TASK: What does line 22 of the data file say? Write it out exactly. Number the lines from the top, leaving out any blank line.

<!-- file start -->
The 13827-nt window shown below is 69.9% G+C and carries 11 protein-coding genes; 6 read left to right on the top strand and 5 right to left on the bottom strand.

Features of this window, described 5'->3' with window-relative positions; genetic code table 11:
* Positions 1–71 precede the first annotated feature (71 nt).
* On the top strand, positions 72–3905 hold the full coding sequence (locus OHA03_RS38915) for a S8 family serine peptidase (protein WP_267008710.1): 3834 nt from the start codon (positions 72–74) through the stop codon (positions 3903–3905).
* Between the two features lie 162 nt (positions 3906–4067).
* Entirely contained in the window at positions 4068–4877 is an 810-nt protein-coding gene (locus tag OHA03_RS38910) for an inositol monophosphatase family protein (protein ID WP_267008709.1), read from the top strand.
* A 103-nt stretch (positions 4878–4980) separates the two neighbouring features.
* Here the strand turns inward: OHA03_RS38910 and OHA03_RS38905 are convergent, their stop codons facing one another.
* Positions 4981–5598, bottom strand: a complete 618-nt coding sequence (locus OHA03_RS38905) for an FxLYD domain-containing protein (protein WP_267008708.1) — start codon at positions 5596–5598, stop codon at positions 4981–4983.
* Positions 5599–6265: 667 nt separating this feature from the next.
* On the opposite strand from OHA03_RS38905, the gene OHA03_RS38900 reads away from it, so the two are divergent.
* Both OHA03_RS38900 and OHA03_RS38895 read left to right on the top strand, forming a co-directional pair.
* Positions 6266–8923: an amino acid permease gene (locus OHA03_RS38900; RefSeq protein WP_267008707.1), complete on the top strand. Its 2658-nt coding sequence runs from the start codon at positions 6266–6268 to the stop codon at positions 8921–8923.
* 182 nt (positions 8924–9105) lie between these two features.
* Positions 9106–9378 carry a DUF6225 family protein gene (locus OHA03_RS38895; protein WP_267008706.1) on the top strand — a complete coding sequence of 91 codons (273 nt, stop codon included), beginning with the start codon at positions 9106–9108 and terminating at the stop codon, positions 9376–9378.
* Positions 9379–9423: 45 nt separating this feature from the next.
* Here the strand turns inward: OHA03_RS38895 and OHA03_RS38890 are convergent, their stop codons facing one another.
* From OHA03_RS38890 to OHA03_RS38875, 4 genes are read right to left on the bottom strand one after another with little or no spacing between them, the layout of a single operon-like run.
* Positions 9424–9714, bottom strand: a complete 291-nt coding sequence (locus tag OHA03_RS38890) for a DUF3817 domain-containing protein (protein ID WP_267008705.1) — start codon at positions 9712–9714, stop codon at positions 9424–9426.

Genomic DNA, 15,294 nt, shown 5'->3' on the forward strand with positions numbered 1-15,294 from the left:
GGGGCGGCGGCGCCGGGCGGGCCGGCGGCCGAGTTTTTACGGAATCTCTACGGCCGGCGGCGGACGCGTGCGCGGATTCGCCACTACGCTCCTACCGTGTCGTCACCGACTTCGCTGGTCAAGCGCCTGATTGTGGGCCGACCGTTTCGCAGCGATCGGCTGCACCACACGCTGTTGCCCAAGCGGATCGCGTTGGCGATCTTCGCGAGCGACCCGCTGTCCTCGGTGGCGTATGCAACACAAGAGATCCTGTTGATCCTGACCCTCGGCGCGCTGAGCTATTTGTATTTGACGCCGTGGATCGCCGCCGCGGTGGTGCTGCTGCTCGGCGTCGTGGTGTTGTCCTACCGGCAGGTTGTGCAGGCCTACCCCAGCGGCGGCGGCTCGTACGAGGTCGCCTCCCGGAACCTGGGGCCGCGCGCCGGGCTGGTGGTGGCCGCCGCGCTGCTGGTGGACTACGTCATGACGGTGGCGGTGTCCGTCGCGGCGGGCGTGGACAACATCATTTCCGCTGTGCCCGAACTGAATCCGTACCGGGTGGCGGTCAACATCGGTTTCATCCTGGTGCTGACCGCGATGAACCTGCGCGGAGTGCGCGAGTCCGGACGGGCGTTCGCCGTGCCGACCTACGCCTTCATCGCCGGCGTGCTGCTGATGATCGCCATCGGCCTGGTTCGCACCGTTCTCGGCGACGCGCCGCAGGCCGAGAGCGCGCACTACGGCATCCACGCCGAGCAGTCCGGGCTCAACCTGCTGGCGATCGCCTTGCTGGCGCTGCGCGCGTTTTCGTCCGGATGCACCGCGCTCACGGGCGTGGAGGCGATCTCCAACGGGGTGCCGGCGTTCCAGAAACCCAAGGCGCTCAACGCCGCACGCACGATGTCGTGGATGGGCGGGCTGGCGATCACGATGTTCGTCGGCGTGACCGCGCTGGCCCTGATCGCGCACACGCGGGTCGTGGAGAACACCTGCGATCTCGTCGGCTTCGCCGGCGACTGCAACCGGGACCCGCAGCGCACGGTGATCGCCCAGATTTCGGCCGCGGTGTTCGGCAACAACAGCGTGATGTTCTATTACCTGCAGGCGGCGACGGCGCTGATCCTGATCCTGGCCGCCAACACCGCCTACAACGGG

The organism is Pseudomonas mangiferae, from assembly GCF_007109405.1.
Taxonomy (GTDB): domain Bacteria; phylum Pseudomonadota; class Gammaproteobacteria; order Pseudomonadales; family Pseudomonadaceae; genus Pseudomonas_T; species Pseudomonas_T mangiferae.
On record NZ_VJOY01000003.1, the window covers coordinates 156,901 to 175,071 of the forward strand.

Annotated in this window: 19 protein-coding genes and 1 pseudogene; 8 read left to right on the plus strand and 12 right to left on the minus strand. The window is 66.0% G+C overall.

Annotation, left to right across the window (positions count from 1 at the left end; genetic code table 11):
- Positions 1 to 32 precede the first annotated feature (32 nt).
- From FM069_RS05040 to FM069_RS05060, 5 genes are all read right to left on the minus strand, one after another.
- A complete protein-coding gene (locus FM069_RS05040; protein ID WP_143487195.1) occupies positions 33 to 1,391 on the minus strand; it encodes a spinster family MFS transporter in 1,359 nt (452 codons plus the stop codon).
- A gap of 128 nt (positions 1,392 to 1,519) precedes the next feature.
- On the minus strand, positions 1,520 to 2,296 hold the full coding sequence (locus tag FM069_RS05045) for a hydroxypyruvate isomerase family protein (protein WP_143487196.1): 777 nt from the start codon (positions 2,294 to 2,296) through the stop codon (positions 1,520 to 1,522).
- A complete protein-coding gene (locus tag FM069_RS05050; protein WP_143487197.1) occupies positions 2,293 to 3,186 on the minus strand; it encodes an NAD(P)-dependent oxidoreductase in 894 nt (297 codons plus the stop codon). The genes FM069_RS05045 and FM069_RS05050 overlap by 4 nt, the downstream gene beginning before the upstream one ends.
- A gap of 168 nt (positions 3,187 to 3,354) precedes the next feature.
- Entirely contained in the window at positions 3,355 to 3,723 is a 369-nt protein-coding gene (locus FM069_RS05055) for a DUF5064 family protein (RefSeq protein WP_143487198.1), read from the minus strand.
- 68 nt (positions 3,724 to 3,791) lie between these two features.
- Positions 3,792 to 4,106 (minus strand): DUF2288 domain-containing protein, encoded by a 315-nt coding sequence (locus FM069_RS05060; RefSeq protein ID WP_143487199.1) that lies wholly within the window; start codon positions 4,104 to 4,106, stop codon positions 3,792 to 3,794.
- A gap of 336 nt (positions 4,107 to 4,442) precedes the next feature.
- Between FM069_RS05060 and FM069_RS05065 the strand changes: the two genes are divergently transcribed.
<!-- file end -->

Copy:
The organism is Pseudomonas mangiferae, from assembly GCF_007109405.1.